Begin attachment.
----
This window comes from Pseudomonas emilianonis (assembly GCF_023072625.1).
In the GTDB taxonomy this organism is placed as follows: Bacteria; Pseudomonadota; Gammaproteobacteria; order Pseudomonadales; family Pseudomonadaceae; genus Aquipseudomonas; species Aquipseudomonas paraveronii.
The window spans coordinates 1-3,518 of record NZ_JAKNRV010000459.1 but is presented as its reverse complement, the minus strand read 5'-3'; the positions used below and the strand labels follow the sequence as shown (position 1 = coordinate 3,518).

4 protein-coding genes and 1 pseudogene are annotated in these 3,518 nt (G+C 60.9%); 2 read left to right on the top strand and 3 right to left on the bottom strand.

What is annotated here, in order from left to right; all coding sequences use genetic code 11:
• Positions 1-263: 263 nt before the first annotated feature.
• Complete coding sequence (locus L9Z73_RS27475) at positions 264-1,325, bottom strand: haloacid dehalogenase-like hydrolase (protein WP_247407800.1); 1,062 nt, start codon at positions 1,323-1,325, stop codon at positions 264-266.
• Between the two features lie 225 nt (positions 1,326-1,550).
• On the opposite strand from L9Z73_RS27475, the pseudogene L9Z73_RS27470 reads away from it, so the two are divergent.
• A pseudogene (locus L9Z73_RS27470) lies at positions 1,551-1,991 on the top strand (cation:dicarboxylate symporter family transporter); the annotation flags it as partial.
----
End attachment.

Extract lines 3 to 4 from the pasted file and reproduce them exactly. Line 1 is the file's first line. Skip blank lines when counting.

The window spans coordinates 1-3,518 of record NZ_JAKNRV010000459.1 but is presented as its reverse complement, the minus strand read 5'-3'; the positions used below and the strand labels follow the sequence as shown (position 1 = coordinate 3,518).

4 protein-coding genes and 1 pseudogene are annotated in these 3,518 nt (G+C 60.9%); 2 read left to right on the top strand and 3 right to left on the bottom strand.